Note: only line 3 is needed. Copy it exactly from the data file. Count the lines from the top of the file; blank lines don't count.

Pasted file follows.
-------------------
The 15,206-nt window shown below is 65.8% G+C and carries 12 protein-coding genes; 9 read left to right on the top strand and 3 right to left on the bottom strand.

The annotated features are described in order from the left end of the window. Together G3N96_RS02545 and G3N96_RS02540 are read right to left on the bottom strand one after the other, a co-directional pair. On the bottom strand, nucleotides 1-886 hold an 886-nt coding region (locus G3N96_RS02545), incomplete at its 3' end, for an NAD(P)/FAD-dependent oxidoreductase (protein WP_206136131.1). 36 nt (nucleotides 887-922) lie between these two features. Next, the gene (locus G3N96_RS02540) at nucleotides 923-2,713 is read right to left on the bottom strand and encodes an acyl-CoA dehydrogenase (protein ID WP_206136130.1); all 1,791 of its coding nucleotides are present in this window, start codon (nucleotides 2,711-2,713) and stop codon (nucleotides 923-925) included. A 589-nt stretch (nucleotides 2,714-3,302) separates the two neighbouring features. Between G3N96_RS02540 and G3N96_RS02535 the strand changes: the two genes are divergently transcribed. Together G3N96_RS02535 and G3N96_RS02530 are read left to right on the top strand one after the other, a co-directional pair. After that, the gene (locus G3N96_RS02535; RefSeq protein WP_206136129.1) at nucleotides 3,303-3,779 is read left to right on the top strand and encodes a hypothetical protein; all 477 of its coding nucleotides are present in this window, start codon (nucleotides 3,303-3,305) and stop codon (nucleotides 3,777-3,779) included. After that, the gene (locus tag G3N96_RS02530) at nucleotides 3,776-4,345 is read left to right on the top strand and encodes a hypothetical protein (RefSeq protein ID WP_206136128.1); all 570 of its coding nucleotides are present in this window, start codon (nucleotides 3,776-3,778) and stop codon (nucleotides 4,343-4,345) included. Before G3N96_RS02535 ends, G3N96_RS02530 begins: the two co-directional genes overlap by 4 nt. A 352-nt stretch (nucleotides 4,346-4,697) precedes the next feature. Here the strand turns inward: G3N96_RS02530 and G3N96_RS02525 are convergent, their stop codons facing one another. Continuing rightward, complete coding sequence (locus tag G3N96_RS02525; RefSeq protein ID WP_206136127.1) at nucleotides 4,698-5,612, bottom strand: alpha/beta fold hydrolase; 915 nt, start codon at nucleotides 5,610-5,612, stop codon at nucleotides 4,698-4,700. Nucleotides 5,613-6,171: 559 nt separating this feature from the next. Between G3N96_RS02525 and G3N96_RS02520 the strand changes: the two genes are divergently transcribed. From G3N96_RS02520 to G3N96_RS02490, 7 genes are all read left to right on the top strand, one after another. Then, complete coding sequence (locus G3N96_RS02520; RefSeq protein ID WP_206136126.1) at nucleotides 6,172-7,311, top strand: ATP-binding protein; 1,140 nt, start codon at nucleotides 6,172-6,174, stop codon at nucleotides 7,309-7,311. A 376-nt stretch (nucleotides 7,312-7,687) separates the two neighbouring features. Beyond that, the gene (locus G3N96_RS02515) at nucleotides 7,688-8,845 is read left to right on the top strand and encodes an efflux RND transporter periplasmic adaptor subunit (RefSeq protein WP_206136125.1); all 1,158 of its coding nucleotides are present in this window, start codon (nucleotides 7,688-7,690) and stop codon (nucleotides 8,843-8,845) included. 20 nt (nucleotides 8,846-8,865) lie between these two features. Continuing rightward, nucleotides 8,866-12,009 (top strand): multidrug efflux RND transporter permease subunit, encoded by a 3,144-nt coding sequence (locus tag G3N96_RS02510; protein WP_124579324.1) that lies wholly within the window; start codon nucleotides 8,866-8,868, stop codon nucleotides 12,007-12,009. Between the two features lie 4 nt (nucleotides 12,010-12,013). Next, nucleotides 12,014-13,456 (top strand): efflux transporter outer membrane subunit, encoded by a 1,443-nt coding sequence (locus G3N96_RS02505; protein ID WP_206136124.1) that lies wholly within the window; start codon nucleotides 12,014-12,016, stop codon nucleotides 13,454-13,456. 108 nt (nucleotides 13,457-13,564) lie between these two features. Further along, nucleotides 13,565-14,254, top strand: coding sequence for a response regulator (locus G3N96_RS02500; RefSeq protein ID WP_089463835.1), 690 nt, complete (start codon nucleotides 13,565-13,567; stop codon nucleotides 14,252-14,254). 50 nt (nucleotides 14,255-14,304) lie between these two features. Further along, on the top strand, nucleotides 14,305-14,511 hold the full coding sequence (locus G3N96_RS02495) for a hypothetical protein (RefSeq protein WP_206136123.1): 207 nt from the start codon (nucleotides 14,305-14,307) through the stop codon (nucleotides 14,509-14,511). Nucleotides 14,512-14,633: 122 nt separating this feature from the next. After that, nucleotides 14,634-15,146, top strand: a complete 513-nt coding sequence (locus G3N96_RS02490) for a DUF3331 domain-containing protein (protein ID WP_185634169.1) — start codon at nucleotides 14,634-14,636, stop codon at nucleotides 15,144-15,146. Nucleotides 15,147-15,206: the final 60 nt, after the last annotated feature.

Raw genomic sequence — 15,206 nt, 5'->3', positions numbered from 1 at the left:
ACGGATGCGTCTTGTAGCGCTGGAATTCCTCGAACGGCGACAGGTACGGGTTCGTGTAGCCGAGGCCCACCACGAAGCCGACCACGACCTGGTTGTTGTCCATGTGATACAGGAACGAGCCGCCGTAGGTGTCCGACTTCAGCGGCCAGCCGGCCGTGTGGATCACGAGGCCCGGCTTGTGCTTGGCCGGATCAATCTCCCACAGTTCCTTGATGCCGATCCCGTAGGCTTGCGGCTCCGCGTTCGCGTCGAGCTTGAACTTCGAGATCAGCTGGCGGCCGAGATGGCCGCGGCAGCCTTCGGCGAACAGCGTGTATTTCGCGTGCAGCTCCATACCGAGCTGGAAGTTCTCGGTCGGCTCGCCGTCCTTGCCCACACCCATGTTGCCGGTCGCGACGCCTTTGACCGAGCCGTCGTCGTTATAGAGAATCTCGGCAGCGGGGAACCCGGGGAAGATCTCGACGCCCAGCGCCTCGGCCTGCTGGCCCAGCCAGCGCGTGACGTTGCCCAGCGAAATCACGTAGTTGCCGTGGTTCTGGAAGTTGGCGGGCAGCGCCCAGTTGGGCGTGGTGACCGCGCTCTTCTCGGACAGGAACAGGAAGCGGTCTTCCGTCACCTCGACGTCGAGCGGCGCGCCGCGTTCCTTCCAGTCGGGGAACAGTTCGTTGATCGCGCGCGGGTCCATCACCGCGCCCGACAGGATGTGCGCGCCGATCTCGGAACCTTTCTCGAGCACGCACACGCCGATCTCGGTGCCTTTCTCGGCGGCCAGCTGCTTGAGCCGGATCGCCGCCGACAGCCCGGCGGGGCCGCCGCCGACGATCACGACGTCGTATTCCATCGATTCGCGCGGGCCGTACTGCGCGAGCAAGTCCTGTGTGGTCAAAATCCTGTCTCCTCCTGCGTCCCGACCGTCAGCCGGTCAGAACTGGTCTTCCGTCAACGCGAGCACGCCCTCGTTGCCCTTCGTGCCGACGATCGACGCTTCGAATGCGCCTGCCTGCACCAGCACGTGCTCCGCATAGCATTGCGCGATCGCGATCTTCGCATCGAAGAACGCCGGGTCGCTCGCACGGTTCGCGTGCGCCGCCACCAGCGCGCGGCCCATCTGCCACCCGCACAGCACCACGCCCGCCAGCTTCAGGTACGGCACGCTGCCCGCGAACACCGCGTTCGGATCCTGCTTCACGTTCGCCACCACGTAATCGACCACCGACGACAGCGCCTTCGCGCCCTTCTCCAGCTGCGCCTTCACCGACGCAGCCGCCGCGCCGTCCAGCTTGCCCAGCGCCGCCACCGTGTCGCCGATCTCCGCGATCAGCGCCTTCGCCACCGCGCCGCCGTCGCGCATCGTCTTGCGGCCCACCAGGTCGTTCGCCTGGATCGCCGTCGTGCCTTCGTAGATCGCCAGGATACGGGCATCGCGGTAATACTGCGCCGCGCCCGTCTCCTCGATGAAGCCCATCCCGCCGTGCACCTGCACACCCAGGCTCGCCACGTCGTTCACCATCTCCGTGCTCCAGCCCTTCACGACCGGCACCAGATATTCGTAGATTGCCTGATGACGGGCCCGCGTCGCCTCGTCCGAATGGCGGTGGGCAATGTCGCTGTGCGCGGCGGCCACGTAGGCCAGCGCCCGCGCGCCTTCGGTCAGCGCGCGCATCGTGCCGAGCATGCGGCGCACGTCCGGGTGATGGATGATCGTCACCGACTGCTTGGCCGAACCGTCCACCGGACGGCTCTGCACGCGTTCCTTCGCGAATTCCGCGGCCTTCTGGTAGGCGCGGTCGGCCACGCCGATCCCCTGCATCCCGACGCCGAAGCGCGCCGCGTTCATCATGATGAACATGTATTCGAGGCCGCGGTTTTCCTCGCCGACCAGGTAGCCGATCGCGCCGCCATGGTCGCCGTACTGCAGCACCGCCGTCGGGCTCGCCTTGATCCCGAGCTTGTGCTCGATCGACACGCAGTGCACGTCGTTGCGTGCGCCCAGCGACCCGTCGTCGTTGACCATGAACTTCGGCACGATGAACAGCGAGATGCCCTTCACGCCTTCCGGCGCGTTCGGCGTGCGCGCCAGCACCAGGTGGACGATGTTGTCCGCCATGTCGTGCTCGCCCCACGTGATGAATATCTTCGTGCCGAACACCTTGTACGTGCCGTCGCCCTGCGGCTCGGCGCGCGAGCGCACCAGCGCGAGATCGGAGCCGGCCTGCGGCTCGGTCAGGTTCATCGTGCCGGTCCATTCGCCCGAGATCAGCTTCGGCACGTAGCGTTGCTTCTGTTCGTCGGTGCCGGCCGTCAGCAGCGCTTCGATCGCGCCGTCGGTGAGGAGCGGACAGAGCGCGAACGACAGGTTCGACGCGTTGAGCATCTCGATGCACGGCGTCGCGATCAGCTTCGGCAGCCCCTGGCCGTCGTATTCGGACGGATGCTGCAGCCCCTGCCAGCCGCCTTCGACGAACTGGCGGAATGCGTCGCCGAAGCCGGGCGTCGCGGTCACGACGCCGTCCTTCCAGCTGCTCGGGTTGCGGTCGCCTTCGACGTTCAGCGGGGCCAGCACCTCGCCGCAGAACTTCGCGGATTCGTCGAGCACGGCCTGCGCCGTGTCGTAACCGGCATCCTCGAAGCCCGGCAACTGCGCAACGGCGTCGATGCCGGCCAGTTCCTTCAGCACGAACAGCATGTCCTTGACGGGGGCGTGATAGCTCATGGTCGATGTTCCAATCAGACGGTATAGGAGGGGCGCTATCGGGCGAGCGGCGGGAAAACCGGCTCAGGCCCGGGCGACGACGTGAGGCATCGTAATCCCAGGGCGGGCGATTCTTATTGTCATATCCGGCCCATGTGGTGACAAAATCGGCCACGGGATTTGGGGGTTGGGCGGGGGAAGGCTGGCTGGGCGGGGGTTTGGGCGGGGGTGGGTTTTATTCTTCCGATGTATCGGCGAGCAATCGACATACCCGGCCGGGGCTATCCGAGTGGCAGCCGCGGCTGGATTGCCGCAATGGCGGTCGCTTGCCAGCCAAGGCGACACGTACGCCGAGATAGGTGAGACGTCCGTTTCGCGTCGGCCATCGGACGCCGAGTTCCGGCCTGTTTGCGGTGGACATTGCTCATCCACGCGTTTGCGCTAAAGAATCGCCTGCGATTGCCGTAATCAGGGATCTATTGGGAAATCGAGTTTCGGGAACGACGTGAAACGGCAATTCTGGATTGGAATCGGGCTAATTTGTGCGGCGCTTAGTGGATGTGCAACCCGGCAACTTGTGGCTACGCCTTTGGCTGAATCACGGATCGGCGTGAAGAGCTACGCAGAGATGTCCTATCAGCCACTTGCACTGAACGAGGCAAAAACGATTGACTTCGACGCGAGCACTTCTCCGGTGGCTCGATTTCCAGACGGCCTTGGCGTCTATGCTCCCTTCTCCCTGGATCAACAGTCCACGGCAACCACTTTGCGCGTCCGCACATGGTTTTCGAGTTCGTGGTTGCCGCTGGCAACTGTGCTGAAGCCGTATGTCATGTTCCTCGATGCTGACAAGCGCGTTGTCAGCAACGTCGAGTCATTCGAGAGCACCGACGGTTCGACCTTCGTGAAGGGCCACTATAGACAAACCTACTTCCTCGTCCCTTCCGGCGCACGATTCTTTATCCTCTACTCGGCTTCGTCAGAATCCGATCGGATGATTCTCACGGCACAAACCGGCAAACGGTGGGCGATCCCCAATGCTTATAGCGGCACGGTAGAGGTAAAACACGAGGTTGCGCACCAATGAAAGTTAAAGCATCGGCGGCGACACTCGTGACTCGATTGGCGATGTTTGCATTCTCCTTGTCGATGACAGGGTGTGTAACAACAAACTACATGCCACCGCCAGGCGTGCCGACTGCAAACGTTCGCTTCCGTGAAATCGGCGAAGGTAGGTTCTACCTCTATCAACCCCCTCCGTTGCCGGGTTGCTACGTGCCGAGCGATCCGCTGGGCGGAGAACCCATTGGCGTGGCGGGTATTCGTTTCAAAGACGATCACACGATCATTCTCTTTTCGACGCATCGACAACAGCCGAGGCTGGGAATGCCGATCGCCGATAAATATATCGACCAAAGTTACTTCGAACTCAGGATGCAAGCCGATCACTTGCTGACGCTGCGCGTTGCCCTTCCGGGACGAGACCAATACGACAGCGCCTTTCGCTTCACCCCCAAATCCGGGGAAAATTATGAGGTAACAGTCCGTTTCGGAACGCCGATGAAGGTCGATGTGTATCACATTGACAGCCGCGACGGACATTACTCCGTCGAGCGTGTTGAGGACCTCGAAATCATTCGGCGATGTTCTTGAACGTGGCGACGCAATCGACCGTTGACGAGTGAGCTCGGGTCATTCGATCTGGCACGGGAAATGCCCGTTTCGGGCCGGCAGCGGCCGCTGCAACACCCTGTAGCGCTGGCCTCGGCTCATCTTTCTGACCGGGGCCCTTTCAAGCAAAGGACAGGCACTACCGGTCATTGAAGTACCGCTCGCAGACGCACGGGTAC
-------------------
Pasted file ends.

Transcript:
Raw genomic sequence — 15,206 nt, 5'->3', positions numbered from 1 at the left: